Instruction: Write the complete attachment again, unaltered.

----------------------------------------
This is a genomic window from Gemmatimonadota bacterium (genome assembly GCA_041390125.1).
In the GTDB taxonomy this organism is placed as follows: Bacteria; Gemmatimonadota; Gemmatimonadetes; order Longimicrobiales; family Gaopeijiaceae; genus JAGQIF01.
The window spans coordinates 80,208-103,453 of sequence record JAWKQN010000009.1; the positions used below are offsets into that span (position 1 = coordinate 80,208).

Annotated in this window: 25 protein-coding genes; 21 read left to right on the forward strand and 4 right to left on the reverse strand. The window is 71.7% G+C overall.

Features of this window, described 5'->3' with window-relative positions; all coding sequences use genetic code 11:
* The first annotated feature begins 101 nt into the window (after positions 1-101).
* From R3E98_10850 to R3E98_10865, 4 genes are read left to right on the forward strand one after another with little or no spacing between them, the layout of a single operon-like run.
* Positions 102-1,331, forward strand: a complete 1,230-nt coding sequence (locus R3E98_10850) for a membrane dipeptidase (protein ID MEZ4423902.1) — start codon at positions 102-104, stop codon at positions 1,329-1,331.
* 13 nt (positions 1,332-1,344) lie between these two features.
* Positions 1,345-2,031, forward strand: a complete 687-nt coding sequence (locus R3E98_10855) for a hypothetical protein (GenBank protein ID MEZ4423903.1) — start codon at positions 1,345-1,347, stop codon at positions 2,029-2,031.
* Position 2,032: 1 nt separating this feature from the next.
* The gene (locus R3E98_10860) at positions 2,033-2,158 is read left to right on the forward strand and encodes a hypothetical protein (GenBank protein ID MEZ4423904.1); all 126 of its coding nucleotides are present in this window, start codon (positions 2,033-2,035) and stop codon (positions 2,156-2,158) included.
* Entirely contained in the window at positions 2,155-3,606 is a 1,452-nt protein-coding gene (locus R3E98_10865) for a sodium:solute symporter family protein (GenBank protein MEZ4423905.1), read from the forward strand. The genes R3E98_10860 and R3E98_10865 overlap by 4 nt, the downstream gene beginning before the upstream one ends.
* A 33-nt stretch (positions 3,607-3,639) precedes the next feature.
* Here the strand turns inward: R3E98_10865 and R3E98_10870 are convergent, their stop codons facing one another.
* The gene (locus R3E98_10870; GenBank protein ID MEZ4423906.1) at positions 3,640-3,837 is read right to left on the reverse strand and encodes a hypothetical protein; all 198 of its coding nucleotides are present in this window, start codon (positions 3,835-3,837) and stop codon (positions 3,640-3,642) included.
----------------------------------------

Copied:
This is a genomic window from Gemmatimonadota bacterium (genome assembly GCA_041390125.1).
In the GTDB taxonomy this organism is placed as follows: Bacteria; Gemmatimonadota; Gemmatimonadetes; order Longimicrobiales; family Gaopeijiaceae; genus JAGQIF01.
The window spans coordinates 80,208-103,453 of sequence record JAWKQN010000009.1; the positions used below are offsets into that span (position 1 = coordinate 80,208).

Annotated in this window: 25 protein-coding genes; 21 read left to right on the forward strand and 4 right to left on the reverse strand. The window is 71.7% G+C overall.

Features of this window, described 5'->3' with window-relative positions; all coding sequences use genetic code 11:
* The first annotated feature begins 101 nt into the window (after positions 1-101).
* From R3E98_10850 to R3E98_10865, 4 genes are read left to right on the forward strand one after another with little or no spacing between them, the layout of a single operon-like run.
* Positions 102-1,331, forward strand: a complete 1,230-nt coding sequence (locus R3E98_10850) for a membrane dipeptidase (protein ID MEZ4423902.1) — start codon at positions 102-104, stop codon at positions 1,329-1,331.
* 13 nt (positions 1,332-1,344) lie between these two features.
* Positions 1,345-2,031, forward strand: a complete 687-nt coding sequence (locus R3E98_10855) for a hypothetical protein (GenBank protein ID MEZ4423903.1) — start codon at positions 1,345-1,347, stop codon at positions 2,029-2,031.
* Position 2,032: 1 nt separating this feature from the next.
* The gene (locus R3E98_10860) at positions 2,033-2,158 is read left to right on the forward strand and encodes a hypothetical protein (GenBank protein ID MEZ4423904.1); all 126 of its coding nucleotides are present in this window, start codon (positions 2,033-2,035) and stop codon (positions 2,156-2,158) included.
* Entirely contained in the window at positions 2,155-3,606 is a 1,452-nt protein-coding gene (locus R3E98_10865) for a sodium:solute symporter family protein (GenBank protein MEZ4423905.1), read from the forward strand. The genes R3E98_10860 and R3E98_10865 overlap by 4 nt, the downstream gene beginning before the upstream one ends.
* A 33-nt stretch (positions 3,607-3,639) precedes the next feature.
* Here the strand turns inward: R3E98_10865 and R3E98_10870 are convergent, their stop codons facing one another.
* The gene (locus R3E98_10870; GenBank protein ID MEZ4423906.1) at positions 3,640-3,837 is read right to left on the reverse strand and encodes a hypothetical protein; all 198 of its coding nucleotides are present in this window, start codon (positions 3,835-3,837) and stop codon (positions 3,640-3,642) included.